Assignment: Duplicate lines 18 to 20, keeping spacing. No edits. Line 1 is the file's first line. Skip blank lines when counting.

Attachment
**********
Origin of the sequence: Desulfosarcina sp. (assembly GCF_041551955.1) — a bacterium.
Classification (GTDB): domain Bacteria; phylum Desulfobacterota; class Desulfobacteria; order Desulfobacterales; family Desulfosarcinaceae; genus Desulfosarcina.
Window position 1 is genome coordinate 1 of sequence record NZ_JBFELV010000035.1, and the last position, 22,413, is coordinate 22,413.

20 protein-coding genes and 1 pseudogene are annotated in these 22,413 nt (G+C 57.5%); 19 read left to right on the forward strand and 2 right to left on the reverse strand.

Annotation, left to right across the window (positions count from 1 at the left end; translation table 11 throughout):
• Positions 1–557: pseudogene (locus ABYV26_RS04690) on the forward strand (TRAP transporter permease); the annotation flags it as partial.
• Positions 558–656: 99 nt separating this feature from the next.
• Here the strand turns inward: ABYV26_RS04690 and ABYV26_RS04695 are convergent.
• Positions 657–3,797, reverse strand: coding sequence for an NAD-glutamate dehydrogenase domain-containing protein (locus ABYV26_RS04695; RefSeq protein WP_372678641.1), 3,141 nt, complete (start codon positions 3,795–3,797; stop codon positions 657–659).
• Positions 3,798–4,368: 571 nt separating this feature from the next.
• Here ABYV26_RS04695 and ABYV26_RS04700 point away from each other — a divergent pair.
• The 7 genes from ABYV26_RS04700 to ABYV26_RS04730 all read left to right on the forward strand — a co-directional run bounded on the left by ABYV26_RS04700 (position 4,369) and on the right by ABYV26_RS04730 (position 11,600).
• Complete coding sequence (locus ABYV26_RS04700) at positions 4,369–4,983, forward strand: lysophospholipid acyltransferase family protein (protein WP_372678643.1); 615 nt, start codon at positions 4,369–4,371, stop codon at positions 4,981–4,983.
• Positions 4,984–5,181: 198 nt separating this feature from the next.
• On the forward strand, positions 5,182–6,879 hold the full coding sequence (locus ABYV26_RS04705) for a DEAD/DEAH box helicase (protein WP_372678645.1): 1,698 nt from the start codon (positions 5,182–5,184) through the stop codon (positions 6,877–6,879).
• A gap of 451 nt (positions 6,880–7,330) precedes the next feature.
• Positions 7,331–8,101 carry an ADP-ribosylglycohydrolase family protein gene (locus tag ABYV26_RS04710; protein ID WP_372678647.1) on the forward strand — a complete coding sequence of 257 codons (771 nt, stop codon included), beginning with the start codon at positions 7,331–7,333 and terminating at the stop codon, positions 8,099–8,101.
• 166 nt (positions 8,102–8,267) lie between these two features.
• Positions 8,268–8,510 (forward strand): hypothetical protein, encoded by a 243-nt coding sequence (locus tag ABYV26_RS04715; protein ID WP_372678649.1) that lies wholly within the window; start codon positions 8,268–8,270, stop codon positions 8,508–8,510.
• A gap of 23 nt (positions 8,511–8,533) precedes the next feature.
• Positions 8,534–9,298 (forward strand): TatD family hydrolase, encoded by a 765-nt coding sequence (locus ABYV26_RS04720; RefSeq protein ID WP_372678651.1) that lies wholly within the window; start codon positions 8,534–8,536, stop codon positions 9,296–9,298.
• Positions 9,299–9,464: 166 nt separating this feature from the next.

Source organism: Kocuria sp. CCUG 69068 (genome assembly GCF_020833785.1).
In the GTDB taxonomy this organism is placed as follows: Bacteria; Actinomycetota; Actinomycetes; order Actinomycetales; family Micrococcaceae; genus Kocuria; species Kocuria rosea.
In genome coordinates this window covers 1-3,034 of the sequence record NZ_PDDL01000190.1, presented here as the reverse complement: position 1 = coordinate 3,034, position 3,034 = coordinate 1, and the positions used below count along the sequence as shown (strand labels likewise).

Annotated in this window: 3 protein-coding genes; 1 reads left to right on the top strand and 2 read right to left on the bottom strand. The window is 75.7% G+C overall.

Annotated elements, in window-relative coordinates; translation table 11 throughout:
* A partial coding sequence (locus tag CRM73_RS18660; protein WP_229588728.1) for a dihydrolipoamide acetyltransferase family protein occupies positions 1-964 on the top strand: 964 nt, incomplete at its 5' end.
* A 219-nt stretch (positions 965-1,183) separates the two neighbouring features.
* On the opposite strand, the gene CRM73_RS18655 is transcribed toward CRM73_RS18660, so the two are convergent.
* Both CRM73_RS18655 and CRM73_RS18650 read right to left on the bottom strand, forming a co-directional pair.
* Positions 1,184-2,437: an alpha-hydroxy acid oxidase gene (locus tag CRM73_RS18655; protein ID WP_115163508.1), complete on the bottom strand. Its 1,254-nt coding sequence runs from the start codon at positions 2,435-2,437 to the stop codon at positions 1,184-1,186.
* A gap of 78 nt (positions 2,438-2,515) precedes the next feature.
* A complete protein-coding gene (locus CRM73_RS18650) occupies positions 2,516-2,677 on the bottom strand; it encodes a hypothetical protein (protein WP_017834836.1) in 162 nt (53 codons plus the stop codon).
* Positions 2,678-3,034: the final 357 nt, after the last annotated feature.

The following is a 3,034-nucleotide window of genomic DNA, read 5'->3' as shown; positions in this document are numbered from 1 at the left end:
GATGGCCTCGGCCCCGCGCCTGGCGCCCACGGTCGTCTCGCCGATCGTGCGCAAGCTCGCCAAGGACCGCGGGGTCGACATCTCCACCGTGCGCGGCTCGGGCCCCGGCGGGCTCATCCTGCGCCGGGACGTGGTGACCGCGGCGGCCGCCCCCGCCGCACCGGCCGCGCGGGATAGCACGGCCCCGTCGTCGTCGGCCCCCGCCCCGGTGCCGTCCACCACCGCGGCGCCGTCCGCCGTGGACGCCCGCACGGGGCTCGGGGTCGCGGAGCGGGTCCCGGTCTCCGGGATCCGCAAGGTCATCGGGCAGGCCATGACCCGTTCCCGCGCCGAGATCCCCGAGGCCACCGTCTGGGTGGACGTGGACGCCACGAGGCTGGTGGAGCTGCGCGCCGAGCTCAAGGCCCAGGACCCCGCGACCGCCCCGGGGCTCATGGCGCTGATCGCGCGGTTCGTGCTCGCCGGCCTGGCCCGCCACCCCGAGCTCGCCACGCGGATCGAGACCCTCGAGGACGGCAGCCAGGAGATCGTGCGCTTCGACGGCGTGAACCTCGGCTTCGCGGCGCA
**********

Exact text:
• 166 nt (positions 8,102–8,267) lie between these two features.
• Positions 8,268–8,510 (forward strand): hypothetical protein, encoded by a 243-nt coding sequence (locus tag ABYV26_RS04715; protein ID WP_372678649.1) that lies wholly within the window; start codon positions 8,268–8,270, stop codon positions 8,508–8,510.
• A gap of 23 nt (positions 8,511–8,533) precedes the next feature.